2017 was a great year for LGBT visibility in video gaming. From Mass Effect: Andromeda to Life Is Strange: Before the Storm, Agents of Mayhem and Dream Daddy, LGBT characters are becoming more commonplace. But there’s still a lot more that the games industry can do to make this billion dollar industry more LGBT inclusive in 2018.
Although some of the industry’s biggest titles have LGBT characters, most often they’re on the side lines, or in optional, non-canon relationships with the player. In 2018 queer protagonists should be given the spotlight and the chance to play as the hero. Give us our gay Ezio, let us see more of Tracer’s personal life in Overwatch. I’d even settle for a gay Crash Bandicoot.
Yes there are more LGBT characters in the world of gaming nowadays, but that’s not to say that these characters aren’t, well, problematic. Assassin’s Creed, Far Cry and more recently Persona 5 have featured gay characters – or gay coded characters – as being a threat or as lecherous beings. Developers should write a more diverse range of LGBT characters, representing the diversity of the gaming community.
There’s something beautiful and utopian about the way NPCs accept same sex relationships in games such as The Sims or Stardew Valley. Nobody bats and eyelid and there’s no awkward coming out to parents or colleagues.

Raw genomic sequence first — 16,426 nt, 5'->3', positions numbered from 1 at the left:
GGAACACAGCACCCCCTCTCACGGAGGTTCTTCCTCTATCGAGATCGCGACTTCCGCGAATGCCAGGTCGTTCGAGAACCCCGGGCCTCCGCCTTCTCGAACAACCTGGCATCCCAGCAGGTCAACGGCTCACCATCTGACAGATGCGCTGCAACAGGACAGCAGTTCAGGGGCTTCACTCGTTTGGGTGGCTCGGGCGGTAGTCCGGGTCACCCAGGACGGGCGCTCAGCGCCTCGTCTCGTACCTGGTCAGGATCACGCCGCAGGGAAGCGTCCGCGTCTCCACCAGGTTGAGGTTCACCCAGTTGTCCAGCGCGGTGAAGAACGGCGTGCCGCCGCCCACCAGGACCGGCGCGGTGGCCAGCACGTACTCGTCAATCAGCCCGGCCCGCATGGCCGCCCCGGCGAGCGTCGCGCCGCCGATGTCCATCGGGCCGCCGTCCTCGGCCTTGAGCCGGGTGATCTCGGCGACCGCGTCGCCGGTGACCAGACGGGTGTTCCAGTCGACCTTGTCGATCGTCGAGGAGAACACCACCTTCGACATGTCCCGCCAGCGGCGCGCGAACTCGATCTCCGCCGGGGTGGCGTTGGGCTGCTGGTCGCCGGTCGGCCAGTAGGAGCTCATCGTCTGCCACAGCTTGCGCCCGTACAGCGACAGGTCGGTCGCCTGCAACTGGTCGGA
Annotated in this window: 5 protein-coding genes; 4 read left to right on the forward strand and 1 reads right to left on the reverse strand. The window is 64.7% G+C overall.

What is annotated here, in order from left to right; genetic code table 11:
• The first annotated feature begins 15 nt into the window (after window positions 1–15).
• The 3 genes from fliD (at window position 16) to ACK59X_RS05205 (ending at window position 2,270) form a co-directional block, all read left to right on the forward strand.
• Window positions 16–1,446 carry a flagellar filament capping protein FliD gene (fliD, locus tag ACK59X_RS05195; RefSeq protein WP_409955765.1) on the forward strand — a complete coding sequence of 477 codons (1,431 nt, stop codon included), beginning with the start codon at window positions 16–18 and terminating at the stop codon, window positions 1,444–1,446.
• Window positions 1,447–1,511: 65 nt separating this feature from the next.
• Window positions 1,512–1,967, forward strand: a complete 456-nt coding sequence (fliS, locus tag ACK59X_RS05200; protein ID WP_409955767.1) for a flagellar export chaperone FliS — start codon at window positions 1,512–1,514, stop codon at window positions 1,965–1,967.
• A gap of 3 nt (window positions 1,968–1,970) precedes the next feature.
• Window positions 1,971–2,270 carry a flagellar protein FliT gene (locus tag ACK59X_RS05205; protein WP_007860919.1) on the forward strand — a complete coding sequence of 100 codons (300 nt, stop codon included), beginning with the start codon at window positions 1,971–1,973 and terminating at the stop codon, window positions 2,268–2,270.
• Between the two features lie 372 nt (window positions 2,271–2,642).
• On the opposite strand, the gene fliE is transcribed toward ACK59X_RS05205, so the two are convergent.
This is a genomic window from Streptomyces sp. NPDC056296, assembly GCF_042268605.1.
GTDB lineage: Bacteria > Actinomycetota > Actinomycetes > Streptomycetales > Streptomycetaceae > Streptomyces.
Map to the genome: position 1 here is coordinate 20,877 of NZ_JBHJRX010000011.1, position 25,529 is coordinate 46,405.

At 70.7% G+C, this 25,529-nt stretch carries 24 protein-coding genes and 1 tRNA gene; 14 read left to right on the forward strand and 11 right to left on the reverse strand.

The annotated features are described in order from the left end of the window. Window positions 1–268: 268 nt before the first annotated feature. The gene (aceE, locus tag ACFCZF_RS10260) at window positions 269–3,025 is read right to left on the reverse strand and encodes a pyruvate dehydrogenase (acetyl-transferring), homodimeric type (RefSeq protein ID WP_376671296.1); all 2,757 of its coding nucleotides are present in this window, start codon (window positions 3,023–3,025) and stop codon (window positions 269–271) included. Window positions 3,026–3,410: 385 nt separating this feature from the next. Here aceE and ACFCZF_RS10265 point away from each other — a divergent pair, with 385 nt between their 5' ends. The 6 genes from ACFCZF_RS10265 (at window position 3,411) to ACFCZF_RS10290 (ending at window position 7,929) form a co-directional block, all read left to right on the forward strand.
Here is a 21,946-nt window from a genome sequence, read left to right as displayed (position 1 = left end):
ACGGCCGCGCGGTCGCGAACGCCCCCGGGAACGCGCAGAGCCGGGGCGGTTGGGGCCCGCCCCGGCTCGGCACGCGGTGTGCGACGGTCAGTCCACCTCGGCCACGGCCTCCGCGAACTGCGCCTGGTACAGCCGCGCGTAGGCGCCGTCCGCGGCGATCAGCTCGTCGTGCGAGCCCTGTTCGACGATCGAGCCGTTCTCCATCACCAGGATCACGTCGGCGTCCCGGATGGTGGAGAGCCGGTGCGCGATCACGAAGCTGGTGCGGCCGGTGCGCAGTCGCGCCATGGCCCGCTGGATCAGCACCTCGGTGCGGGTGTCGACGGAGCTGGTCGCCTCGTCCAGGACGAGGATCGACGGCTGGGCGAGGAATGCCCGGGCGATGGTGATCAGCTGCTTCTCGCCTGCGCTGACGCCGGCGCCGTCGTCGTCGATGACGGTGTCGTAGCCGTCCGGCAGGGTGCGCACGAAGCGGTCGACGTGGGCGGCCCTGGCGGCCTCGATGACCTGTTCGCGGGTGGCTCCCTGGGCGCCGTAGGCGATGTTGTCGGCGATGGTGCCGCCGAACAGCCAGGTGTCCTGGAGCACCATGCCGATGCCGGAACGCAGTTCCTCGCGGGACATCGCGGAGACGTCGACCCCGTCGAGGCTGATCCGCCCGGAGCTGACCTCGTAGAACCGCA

If video games are to include same-sex relationship options, then straight gamers who choose to ‘play gay’ should experience the same difficulties many of us in the community sadly have to face. Not only will it help to educate straight gamers on the struggles of coming out as gay, but it will add real emotional depth to the gameplay. Plus it means you could then throw a massive coming out party in The Sims! IMAGINE!
“Are you a boy or a girl?” Sorry Doctor Oak, but gender is a thing of the past and games developers need to keep up!
Many games allow us to pick whether our protagonist is male or female then customise their appearance to our liking. While the intention of this tool is to help us forge a personal connection with the character and project ourselves onto them, it can potentially isolate non-binary gamers. Why? Customisation options are tethered to specific gender norms, leaving little room to create a character that goes beyond the typical ‘strong male’ or ‘sexy female’ archetype.
In 2018, games developers should introduce non binary character customisation allowing us to create characters that truly match our identity whether cis, sissy, or non-conforming.
From the moment Mimi Imfirst picked up India Ferrah during their iconic lipsync in RuPaul’s Drag Race season 3 I have been dreaming of a classic drag queen beat-em-up! Imagine the costumes, the special attacks, the shade they’d throw before each battle. Seriously, someone make this happen!
Want to share your thoughts on LGBT gaming in 2018? Comment below!